Sure! Um, I actually got forced into digital accessibility by my mother. Um, she was ah looking to find a resource to make documents accessible. Well, she was working at one of the banks here in Canada and was having a hard time finding a reliable supplier and suggested that I should take a look at it and my ignorant first response was I don't know the first thing about braille and she said no you idiot it's text-to-speech and I said neat. Ah, so I learned all that I could, and ah, made a first document accessible and provided that to someone on staff and he came back two weeks later and said it was the best documentary they ever read. Ironically, we couldn't do work for her or the bank due to conflict of interest rules. But um, that's what kicked things off almost fifteen years ago now, and um, I co-founded and ran a company for 9 years and then founded AbleDocs in 2019 and we're now the global leader in digital accessibility products and services, and when it comes to making sure that documents and websites are accessible. So we're really proud of what we've done. We operate in 7 countries around the world and 49 different languages and always trying to push the boundaries of what it means to be accessible.


02:50.19

Erin Evans

Well, I'm really having a hard time thinking that your mother would have called you an idiot. However, I am happy to hear that you know you know you know you've fallen into accessibility in some ways which is something that.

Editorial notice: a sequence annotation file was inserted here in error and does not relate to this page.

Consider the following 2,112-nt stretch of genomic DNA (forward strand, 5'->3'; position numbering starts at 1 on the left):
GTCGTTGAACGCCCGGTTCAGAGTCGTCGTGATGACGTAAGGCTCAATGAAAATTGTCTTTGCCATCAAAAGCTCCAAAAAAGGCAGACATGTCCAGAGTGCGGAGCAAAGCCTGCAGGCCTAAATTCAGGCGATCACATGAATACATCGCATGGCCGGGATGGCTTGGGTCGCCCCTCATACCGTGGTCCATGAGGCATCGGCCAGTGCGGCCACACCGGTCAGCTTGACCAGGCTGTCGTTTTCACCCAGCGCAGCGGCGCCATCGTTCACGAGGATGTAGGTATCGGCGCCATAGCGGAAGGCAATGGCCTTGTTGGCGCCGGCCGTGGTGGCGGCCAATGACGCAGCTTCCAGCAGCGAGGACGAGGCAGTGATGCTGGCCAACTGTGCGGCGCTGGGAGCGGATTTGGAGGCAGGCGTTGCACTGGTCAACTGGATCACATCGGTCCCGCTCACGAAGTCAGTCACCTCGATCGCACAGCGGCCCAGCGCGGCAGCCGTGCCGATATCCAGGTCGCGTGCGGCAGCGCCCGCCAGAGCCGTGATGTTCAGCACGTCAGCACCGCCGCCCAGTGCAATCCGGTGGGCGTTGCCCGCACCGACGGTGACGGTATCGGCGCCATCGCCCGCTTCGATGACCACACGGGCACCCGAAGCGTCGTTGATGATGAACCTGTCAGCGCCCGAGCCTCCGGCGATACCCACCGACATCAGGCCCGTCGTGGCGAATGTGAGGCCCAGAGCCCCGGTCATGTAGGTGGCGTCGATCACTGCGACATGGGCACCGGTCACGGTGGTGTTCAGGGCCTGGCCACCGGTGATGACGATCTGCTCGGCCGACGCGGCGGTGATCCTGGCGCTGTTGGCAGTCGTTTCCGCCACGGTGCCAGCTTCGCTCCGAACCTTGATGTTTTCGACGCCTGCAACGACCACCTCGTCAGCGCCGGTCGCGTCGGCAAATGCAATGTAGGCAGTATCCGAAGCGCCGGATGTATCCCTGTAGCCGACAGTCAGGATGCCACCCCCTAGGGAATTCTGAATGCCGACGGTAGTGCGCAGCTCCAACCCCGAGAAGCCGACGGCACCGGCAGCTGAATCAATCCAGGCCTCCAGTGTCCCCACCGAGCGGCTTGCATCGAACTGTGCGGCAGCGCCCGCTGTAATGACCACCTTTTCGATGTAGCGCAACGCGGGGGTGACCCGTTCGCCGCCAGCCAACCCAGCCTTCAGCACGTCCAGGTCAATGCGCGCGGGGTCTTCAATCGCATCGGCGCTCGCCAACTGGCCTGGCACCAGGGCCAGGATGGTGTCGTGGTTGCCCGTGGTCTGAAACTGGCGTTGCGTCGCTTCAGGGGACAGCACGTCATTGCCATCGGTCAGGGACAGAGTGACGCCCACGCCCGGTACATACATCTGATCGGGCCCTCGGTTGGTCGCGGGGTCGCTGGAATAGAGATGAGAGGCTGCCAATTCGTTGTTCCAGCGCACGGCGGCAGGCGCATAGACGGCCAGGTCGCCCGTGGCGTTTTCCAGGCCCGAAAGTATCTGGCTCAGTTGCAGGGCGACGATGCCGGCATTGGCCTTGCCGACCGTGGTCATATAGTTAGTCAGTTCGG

02:56.29

Adam Spencer

You don't know my mother? No. 


03:08.11

Erin Evans

Some of these different conversations. A lot of the people I've talked to haven't started out their careers intentionally in accessibility. But we've grown into it to help move the needle on accessibility. So I'm glad your mom pushed you for some support there.


03:25.39

Adam Spencer

Well, I think I think it's one of those things where there's an immediate expectation that people in accessibility have to have some form of ah connection to disability, and that just isn't the case. Accessibility is a vast spectrum as you know and I think one of the things that we do as educators in the space is teaching people what accessibility really means and that's a big part of my day-to-day job. The people that we hire are typically not coming in with an experience in digital accessibility. Ah, they're coming in wanting to learn and become passionate advocates which is fantastic.


04:06.83

Erin Evans

Yeah, and you know that's a really good segue into kind of the conversation for today you know, understanding how the education workforce is preparing people with disabilities but also just in general what is happening in education around accessibility. What people are learning and what needs to continue to happen in there. So for starters, um, is accessibility compliance enough to help people with disabilities find the jobs they need?


04:38.74

Adam Spencer